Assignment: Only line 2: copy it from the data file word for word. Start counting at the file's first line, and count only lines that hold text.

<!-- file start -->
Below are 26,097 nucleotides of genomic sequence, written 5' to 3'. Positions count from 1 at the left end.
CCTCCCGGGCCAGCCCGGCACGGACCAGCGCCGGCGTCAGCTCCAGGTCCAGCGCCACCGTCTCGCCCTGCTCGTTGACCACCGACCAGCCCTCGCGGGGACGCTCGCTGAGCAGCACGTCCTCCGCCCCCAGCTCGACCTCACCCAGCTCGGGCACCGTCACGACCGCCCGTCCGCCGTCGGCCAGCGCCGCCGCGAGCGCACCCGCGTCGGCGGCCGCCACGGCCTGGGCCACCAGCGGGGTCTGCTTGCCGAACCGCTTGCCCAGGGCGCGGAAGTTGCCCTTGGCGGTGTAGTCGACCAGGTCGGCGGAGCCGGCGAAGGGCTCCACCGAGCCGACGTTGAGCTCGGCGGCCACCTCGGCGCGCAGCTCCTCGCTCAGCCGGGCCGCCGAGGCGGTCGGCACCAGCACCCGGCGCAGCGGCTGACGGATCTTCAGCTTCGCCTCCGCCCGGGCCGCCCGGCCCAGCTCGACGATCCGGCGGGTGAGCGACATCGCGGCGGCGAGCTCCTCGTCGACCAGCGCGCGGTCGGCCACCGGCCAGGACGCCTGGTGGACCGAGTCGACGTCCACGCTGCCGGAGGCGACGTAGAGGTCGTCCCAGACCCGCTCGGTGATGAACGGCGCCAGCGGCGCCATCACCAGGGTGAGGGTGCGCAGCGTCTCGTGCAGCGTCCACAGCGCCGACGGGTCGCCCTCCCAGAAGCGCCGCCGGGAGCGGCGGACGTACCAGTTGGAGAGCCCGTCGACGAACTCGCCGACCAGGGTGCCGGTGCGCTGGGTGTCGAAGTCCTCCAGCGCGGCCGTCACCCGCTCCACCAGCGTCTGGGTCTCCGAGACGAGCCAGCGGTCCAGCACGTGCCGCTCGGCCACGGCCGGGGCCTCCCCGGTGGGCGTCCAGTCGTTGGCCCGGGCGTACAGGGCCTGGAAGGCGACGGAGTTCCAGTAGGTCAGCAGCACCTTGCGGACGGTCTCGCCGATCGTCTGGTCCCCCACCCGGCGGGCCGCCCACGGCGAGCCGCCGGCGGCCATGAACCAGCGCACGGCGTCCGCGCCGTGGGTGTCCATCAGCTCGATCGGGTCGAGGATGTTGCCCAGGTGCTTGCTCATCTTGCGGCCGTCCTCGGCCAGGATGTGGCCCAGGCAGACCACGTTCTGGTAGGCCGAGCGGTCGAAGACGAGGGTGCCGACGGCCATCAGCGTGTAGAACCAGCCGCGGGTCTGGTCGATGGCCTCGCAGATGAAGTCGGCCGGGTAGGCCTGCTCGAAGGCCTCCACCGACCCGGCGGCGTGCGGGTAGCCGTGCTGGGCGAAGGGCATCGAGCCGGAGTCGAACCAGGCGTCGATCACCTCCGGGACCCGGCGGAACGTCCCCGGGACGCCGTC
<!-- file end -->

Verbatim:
CCTCCCGGGCCAGCCCGGCACGGACCAGCGCCGGCGTCAGCTCCAGGTCCAGCGCCACCGTCTCGCCCTGCTCGTTGACCACCGACCAGCCCTCGCGGGGACGCTCGCTGAGCAGCACGTCCTCCGCCCCCAGCTCGACCTCACCCAGCTCGGGCACCGTCACGACCGCCCGTCCGCCGTCGGCCAGCGCCGCCGCGAGCGCACCCGCGTCGGCGGCCGCCACGGCCTGGGCCACCAGCGGGGTCTGCTTGCCGAACCGCTTGCCCAGGGCGCGGAAGTTGCCCTTGGCGGTGTAGTCGACCAGGTCGGCGGAGCCGGCGAAGGGCTCCACCGAGCCGACGTTGAGCTCGGCGGCCACCTCGGCGCGCAGCTCCTCGCTCAGCCGGGCCGCCGAGGCGGTCGGCACCAGCACCCGGCGCAGCGGCTGACGGATCTTCAGCTTCGCCTCCGCCCGGGCCGCCCGGCCCAGCTCGACGATCCGGCGGGTGAGCGACATCGCGGCGGCGAGCTCCTCGTCGACCAGCGCGCGGTCGGCCACCGGCCAGGACGCCTGGTGGACCGAGTCGACGTCCACGCTGCCGGAGGCGACGTAGAGGTCGTCCCAGACCCGCTCGGTGATGAACGGCGCCAGCGGCGCCATCACCAGGGTGAGGGTGCGCAGCGTCTCGTGCAGCGTCCACAGCGCCGACGGGTCGCCCTCCCAGAAGCGCCGCCGGGAGCGGCGGACGTACCAGTTGGAGAGCCCGTCGACGAACTCGCCGACCAGGGTGCCGGTGCGCTGGGTGTCGAAGTCCTCCAGCGCGGCCGTCACCCGCTCCACCAGCGTCTGGGTCTCCGAGACGAGCCAGCGGTCCAGCACGTGCCGCTCGGCCACGGCCGGGGCCTCCCCGGTGGGCGTCCAGTCGTTGGCCCGGGCGTACAGGGCCTGGAAGGCGACGGAGTTCCAGTAGGTCAGCAGCACCTTGCGGACGGTCTCGCCGATCGTCTGGTCCCCCACCCGGCGGGCCGCCCACGGCGAGCCGCCGGCGGCCATGAACCAGCGCACGGCGTCCGCGCCGTGGGTGTCCATCAGCTCGATCGGGTCGAGGATGTTGCCCAGGTGCTTGCTCATCTTGCGGCCGTCCTCGGCCAGGATGTGGCCCAGGCAGACCACGTTCTGGTAGGCCGAGCGGTCGAAGACGAGGGTGCCGACGGCCATCAGCGTGTAGAACCAGCCGCGGGTCTGGTCGATGGCCTCGCAGATGAAGTCGGCCGGGTAGGCCTGCTCGAAGGCCTCCACCGACCCGGCGGCGTGCGGGTAGCCGTGCTGGGCGAAGGGCATCGAGCCGGAGTCGAACCAGGCGTCGATCACCTCCGGGACCCGGCGGAACGTCCCCGGGACGCCGTC